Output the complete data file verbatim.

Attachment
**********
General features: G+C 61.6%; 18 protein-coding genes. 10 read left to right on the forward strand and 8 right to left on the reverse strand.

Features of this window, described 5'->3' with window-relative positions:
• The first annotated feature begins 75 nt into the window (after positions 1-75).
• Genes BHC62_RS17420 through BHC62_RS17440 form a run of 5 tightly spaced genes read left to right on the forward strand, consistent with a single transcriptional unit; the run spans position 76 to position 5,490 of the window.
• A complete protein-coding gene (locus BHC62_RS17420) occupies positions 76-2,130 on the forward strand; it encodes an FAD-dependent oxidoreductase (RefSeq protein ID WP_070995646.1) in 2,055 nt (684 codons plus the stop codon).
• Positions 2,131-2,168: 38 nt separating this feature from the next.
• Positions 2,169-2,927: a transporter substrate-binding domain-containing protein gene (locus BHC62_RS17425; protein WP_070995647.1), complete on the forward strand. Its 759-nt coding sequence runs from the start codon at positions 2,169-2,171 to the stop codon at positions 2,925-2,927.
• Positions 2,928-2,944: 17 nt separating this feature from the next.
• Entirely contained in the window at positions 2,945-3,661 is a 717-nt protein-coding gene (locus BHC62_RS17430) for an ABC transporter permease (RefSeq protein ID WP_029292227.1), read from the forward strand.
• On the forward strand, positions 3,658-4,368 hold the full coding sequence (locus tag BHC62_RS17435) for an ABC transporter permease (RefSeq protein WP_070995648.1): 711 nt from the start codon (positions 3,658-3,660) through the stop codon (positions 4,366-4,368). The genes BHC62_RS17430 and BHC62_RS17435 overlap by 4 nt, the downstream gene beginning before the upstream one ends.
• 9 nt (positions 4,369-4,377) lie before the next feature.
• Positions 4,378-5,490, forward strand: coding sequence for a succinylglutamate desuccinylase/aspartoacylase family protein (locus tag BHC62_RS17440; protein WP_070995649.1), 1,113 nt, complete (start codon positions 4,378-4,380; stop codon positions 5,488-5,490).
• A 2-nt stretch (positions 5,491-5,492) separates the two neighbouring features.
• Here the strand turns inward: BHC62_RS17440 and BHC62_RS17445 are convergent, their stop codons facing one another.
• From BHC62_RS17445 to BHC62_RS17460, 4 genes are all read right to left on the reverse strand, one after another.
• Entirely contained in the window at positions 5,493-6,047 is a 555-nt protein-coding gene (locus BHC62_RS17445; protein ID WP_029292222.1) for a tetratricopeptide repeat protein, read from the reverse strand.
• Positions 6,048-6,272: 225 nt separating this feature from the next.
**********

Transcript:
General features: G+C 61.6%; 18 protein-coding genes. 10 read left to right on the forward strand and 8 right to left on the reverse strand.

Features of this window, described 5'->3' with window-relative positions:
• The first annotated feature begins 75 nt into the window (after positions 1-75).
• Genes BHC62_RS17420 through BHC62_RS17440 form a run of 5 tightly spaced genes read left to right on the forward strand, consistent with a single transcriptional unit; the run spans position 76 to position 5,490 of the window.
• A complete protein-coding gene (locus BHC62_RS17420) occupies positions 76-2,130 on the forward strand; it encodes an FAD-dependent oxidoreductase (RefSeq protein ID WP_070995646.1) in 2,055 nt (684 codons plus the stop codon).
• Positions 2,131-2,168: 38 nt separating this feature from the next.
• Positions 2,169-2,927: a transporter substrate-binding domain-containing protein gene (locus BHC62_RS17425; protein WP_070995647.1), complete on the forward strand. Its 759-nt coding sequence runs from the start codon at positions 2,169-2,171 to the stop codon at positions 2,925-2,927.
• Positions 2,928-2,944: 17 nt separating this feature from the next.
• Entirely contained in the window at positions 2,945-3,661 is a 717-nt protein-coding gene (locus BHC62_RS17430) for an ABC transporter permease (RefSeq protein ID WP_029292227.1), read from the forward strand.
• On the forward strand, positions 3,658-4,368 hold the full coding sequence (locus tag BHC62_RS17435) for an ABC transporter permease (RefSeq protein WP_070995648.1): 711 nt from the start codon (positions 3,658-3,660) through the stop codon (positions 4,366-4,368). The genes BHC62_RS17430 and BHC62_RS17435 overlap by 4 nt, the downstream gene beginning before the upstream one ends.
• 9 nt (positions 4,369-4,377) lie before the next feature.
• Positions 4,378-5,490, forward strand: coding sequence for a succinylglutamate desuccinylase/aspartoacylase family protein (locus tag BHC62_RS17440; protein WP_070995649.1), 1,113 nt, complete (start codon positions 4,378-4,380; stop codon positions 5,488-5,490).
• A 2-nt stretch (positions 5,491-5,492) separates the two neighbouring features.
• Here the strand turns inward: BHC62_RS17440 and BHC62_RS17445 are convergent, their stop codons facing one another.
• From BHC62_RS17445 to BHC62_RS17460, 4 genes are all read right to left on the reverse strand, one after another.
• Entirely contained in the window at positions 5,493-6,047 is a 555-nt protein-coding gene (locus BHC62_RS17445; protein ID WP_029292222.1) for a tetratricopeptide repeat protein, read from the reverse strand.
• Positions 6,048-6,272: 225 nt separating this feature from the next.